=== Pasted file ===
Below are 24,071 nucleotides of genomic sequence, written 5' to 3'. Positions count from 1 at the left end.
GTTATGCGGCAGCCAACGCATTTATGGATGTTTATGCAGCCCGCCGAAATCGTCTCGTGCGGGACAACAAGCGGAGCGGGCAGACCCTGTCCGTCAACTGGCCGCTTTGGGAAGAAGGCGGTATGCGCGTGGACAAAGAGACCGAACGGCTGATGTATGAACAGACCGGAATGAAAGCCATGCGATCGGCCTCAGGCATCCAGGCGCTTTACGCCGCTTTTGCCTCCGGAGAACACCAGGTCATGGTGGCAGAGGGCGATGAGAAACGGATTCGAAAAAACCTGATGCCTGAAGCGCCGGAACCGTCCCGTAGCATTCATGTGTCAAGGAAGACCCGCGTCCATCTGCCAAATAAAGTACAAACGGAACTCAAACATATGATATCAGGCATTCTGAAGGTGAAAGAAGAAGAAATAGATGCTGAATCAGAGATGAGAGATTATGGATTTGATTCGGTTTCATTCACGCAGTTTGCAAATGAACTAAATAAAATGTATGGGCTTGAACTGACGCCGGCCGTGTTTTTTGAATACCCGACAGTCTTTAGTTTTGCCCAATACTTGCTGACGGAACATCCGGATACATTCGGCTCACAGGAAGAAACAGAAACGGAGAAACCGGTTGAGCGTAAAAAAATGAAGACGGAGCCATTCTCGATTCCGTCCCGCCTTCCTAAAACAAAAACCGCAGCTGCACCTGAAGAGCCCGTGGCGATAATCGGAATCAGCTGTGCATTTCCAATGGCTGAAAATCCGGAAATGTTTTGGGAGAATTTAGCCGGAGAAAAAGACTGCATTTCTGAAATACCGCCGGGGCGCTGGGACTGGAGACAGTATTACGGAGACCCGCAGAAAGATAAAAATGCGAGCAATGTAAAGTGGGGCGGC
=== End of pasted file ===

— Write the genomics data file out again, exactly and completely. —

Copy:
Below are 24,071 nucleotides of genomic sequence, written 5' to 3'. Positions count from 1 at the left end.
GTTATGCGGCAGCCAACGCATTTATGGATGTTTATGCAGCCCGCCGAAATCGTCTCGTGCGGGACAACAAGCGGAGCGGGCAGACCCTGTCCGTCAACTGGCCGCTTTGGGAAGAAGGCGGTATGCGCGTGGACAAAGAGACCGAACGGCTGATGTATGAACAGACCGGAATGAAAGCCATGCGATCGGCCTCAGGCATCCAGGCGCTTTACGCCGCTTTTGCCTCCGGAGAACACCAGGTCATGGTGGCAGAGGGCGATGAGAAACGGATTCGAAAAAACCTGATGCCTGAAGCGCCGGAACCGTCCCGTAGCATTCATGTGTCAAGGAAGACCCGCGTCCATCTGCCAAATAAAGTACAAACGGAACTCAAACATATGATATCAGGCATTCTGAAGGTGAAAGAAGAAGAAATAGATGCTGAATCAGAGATGAGAGATTATGGATTTGATTCGGTTTCATTCACGCAGTTTGCAAATGAACTAAATAAAATGTATGGGCTTGAACTGACGCCGGCCGTGTTTTTTGAATACCCGACAGTCTTTAGTTTTGCCCAATACTTGCTGACGGAACATCCGGATACATTCGGCTCACAGGAAGAAACAGAAACGGAGAAACCGGTTGAGCGTAAAAAAATGAAGACGGAGCCATTCTCGATTCCGTCCCGCCTTCCTAAAACAAAAACCGCAGCTGCACCTGAAGAGCCCGTGGCGATAATCGGAATCAGCTGTGCATTTCCAATGGCTGAAAATCCGGAAATGTTTTGGGAGAATTTAGCCGGAGAAAAAGACTGCATTTCTGAAATACCGCCGGGGCGCTGGGACTGGAGACAGTATTACGGAGACCCGCAGAAAGATAAAAATGCGAGCAATGTAAAGTGGGGCGGC